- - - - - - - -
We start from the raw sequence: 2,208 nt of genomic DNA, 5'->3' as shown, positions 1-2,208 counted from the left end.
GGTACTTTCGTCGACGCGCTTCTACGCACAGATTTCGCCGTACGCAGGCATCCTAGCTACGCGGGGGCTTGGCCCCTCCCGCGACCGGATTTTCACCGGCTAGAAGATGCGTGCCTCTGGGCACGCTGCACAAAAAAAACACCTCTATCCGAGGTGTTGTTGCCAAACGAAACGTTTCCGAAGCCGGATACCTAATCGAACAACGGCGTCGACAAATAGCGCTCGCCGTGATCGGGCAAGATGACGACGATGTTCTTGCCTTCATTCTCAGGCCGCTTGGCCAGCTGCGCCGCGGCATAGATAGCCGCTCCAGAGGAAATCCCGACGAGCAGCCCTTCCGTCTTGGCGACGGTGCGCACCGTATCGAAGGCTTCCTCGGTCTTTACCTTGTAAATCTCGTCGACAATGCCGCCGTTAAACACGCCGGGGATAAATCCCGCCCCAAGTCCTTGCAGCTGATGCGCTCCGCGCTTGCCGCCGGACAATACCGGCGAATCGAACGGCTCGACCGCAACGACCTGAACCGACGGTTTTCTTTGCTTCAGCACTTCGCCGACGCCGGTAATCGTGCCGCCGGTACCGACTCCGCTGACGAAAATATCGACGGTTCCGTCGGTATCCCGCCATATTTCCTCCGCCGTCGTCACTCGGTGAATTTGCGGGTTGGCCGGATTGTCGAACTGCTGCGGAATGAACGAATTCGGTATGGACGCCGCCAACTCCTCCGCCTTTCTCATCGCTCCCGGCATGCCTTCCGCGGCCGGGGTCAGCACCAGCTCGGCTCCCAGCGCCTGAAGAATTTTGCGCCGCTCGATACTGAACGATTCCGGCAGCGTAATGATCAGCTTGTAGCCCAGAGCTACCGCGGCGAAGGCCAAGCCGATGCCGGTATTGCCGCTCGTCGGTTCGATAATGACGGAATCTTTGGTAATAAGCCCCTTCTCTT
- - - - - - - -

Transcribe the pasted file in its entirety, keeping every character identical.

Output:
We start from the raw sequence: 2,208 nt of genomic DNA, 5'->3' as shown, positions 1-2,208 counted from the left end.
GGTACTTTCGTCGACGCGCTTCTACGCACAGATTTCGCCGTACGCAGGCATCCTAGCTACGCGGGGGCTTGGCCCCTCCCGCGACCGGATTTTCACCGGCTAGAAGATGCGTGCCTCTGGGCACGCTGCACAAAAAAAACACCTCTATCCGAGGTGTTGTTGCCAAACGAAACGTTTCCGAAGCCGGATACCTAATCGAACAACGGCGTCGACAAATAGCGCTCGCCGTGATCGGGCAAGATGACGACGATGTTCTTGCCTTCATTCTCAGGCCGCTTGGCCAGCTGCGCCGCGGCATAGATAGCCGCTCCAGAGGAAATCCCGACGAGCAGCCCTTCCGTCTTGGCGACGGTGCGCACCGTATCGAAGGCTTCCTCGGTCTTTACCTTGTAAATCTCGTCGACAATGCCGCCGTTAAACACGCCGGGGATAAATCCCGCCCCAAGTCCTTGCAGCTGATGCGCTCCGCGCTTGCCGCCGGACAATACCGGCGAATCGAACGGCTCGACCGCAACGACCTGAACCGACGGTTTTCTTTGCTTCAGCACTTCGCCGACGCCGGTAATCGTGCCGCCGGTACCGACTCCGCTGACGAAAATATCGACGGTTCCGTCGGTATCCCGCCATATTTCCTCCGCCGTCGTCACTCGGTGAATTTGCGGGTTGGCCGGATTGTCGAACTGCTGCGGAATGAACGAATTCGGTATGGACGCCGCCAACTCCTCCGCCTTTCTCATCGCTCCCGGCATGCCTTCCGCGGCCGGGGTCAGCACCAGCTCGGCTCCCAGCGCCTGAAGAATTTTGCGCCGCTCGATACTGAACGATTCCGGCAGCGTAATGATCAGCTTGTAGCCCAGAGCTACCGCGGCGAAGGCCAAGCCGATGCCGGTATTGCCGCTCGTCGGTTCGATAATGACGGAATCTTTGGTAATAAGCCCCTTCTCTT